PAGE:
ZOiS Report 2/2021

Orthodoxy, gender, and the Istanbul Convention: mapping the discourse in Ukraine

Von Regina Elsner 18.03.2021
Protesters demand the ratification of the Istanbul Convention on Women's March, 8 March 2021 in Kyiv © Andrei Rarmirov/TASS/imago

In 2011, Ukraine signed the Council of Europe Convention on Preventing and Combating Violence Against Women and Domestic Violence, known as the Istanbul Convention. Since then, struggles have continued unabated over the ratification of the convention and its implementation into Ukrainian law and society. One of the main obstacles comprises religious communities and conservative groups, which strongly oppose the use of the term ‘gender’ in the text of the convention. Family values and the fight against the implementation of gender in Ukrainian legislation on employment, education, hate speech, and domestic violence are the most frequent topics on the agenda in discussions between state institutions and religious actors. In 2017 and again in 2020, plans by the Ukrainian government to ratify the Istanbul Convention were postponed because of religious intervention. It is therefore necessary to analyse churches’ arguments and positions in a comprehensive way.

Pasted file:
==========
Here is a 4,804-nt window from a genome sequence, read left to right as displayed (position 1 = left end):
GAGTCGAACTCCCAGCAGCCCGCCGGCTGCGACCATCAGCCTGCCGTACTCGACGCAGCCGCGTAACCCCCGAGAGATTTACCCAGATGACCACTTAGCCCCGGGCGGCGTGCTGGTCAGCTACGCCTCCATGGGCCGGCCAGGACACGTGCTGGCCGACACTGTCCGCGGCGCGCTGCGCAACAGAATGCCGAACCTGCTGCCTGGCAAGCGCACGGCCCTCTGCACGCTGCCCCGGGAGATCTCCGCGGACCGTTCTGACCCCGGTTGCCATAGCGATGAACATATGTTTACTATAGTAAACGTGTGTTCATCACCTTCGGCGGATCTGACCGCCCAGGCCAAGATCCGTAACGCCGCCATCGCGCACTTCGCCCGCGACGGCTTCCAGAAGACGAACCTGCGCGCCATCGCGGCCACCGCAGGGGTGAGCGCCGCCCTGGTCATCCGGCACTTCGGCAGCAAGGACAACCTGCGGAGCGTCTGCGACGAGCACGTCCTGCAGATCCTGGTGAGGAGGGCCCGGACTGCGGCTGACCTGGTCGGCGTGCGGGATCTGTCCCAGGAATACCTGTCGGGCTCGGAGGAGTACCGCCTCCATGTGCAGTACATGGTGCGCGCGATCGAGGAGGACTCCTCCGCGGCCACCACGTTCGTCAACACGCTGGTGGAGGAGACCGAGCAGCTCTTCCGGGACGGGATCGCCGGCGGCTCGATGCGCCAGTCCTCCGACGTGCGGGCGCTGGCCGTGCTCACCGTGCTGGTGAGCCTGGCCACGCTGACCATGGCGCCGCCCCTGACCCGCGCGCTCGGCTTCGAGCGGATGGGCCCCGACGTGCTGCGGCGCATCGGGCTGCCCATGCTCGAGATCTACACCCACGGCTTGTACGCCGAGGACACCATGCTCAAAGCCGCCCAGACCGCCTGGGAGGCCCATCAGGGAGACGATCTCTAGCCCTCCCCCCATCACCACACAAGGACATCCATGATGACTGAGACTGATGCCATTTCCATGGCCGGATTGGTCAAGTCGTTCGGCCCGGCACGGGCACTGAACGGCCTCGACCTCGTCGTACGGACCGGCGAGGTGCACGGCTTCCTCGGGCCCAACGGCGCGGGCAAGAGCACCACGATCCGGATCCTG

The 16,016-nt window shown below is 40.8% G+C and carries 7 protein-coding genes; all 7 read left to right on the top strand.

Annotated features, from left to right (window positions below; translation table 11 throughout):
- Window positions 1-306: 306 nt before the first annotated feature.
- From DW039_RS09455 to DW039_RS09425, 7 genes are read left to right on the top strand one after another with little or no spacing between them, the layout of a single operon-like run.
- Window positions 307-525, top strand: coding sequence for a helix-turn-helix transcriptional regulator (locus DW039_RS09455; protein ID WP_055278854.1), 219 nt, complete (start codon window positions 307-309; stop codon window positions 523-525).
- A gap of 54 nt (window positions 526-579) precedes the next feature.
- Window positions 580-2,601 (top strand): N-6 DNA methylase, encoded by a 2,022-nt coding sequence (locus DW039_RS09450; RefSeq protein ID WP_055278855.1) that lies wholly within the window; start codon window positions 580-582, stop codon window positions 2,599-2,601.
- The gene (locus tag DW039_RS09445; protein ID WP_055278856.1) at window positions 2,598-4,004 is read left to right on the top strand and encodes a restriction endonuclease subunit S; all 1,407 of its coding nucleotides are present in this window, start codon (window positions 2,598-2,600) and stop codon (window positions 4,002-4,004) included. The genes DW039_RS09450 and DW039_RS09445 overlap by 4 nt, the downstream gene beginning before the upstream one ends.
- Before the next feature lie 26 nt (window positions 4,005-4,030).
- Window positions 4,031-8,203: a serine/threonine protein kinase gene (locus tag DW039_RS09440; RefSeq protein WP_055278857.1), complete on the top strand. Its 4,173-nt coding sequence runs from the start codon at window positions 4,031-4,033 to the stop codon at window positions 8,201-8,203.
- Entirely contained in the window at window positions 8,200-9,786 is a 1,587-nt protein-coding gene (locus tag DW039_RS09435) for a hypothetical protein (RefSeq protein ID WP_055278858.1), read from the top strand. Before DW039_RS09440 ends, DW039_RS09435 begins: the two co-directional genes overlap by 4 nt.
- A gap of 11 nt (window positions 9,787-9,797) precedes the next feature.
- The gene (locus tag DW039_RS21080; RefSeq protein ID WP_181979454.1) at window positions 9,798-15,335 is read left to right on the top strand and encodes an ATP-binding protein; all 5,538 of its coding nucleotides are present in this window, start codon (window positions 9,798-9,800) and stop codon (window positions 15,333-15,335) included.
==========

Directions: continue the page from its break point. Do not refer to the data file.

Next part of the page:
This report starts by putting the Ukrainian case in context within the European development of antigenderism and religion. It then systematises the main theological, structural, and geopolitical aspects of the positions of the Orthodox Church, before analysing these positions in relation to the activities of religious actors in Ukraine’s antigender movement.